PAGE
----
Bankruptcy

In July 2011, Mr Price became bankrupt, and another person (Mr Craig) was appointed as his trustee in bankruptcy. Since Mr Price was the owner of the patents on this date, the judge held that ownership of the patents had been transferred to Mr Craig as a result of this appointment. The judge also held that, under the Insolvency Act 1986, ownership of the patents would have remained with Mr Craig when Mr Price was discharged from bankruptcy in 2015.

Accordingly, the judge held it was, in fact, Mr Craig that was the true proprietor of the patents when infringement proceedings were started, and that Mr Price thus could not have validly initiated infringement proceedings on that date. Mr Price’s claim was therefore dismissed since he had no rights in the patents to enforce.

Infringement

The judge also held, however, that Supawall Limited’s exclusive licence was still in force when infringement proceedings were initiated, and that Supawall Limited had thus validly started infringement proceedings against Flitcraft Limited. The judge therefore considered Supawall Limited’s claim and ultimately held that Flitcraft Limited had infringed Supawall Limited’s rights in one of the patents, but not the other.

Effect on the True Owner

The Patents Act 1977 requires that, when infringement proceedings are started by an exclusive licensee, the proprietor of the patent must be made a party to the infringement proceedings. The judge acknowledged this and noted that Mr Craig, despite being the proprietor, had not been made a party to the proceedings.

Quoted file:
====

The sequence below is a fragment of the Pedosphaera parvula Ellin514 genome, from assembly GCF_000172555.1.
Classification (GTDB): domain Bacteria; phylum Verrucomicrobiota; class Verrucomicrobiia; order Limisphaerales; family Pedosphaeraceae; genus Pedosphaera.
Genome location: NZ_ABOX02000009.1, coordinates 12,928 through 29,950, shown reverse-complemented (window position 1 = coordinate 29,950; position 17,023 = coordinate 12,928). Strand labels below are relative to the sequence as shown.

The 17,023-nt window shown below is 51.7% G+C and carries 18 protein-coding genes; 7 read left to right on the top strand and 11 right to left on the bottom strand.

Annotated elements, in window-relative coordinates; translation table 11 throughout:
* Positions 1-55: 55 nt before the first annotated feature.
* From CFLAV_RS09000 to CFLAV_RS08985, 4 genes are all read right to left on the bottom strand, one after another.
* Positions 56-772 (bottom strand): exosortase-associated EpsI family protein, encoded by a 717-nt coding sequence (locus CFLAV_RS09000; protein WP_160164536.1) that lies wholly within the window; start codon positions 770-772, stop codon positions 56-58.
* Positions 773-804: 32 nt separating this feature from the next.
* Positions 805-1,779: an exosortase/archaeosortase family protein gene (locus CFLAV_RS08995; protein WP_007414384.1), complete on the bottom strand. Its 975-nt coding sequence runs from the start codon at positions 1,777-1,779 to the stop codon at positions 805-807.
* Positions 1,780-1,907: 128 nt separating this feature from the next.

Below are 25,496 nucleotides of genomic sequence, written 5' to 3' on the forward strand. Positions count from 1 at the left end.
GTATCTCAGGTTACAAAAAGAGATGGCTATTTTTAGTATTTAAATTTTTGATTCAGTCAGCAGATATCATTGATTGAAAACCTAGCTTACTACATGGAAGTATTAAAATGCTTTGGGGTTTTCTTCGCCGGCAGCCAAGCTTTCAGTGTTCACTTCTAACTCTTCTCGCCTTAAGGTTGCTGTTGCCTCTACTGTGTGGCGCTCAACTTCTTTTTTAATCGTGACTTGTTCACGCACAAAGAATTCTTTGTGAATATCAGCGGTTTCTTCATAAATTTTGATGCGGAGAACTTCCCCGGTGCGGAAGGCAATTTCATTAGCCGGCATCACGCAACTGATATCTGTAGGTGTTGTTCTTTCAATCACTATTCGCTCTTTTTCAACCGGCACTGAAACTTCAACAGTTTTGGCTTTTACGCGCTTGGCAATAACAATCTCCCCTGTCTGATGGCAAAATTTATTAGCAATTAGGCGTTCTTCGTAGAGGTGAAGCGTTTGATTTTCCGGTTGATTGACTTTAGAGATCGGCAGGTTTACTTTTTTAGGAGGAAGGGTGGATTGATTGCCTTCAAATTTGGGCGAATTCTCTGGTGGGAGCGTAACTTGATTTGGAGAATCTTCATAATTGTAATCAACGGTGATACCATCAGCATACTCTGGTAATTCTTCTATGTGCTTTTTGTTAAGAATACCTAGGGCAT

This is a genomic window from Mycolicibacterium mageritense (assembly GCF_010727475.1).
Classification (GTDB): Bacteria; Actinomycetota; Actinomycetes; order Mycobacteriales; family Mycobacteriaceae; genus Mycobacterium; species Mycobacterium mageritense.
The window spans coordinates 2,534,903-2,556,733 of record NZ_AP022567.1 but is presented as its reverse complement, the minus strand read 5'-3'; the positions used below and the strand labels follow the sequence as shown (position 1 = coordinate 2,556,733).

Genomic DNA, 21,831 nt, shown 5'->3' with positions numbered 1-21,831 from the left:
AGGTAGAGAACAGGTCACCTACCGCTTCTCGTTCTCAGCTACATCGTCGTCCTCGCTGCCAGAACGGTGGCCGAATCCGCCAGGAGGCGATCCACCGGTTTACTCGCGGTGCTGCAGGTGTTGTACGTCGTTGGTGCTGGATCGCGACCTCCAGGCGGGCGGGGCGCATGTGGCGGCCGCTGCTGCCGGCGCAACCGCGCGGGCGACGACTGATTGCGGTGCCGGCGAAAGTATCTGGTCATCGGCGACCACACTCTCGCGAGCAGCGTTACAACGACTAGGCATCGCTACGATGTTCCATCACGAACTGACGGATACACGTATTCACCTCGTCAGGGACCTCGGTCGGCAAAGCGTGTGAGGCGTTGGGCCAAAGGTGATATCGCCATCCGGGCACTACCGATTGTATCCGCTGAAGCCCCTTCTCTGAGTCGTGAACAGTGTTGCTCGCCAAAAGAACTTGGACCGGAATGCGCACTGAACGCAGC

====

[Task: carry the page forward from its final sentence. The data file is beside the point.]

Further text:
The judge expressed a view that it would be unfair to dismiss Supawall Limited’s claim simply because Mr Craig had not been made a party to the proceedings, and has thus invited the parties to make submissions on the matter before deciding how to proceed.

Conclusions

This decision highlights the importance of confirming the identity of the proprietor(s) of a patent before starting infringement proceedings, noting failure to get this right can result in a claim being quickly dismissed. This decision also confirms that failure to correctly identify the proprietor(s) early on can complicate matters downstream if it becomes apparent that another party should have been made a party to the proceedings, but was not.

This decision also emphasises that it is important to confirm who has the right to undertake infringing acts before working an invention claimed in a patent, noting that a party can be held liable for infringement if it undertakes such acts when it mistakenly believes it is the proprietor.

Finally, this decision shows just how important it is to properly complete documentation associated with ownership of intellectual property rights to ensure that documentation truly has legal effect.


Our articles are for general information only. They should not be considered specific legal advice, which is available upon request. All information in our articles is considered to be accurate at the date of publishing.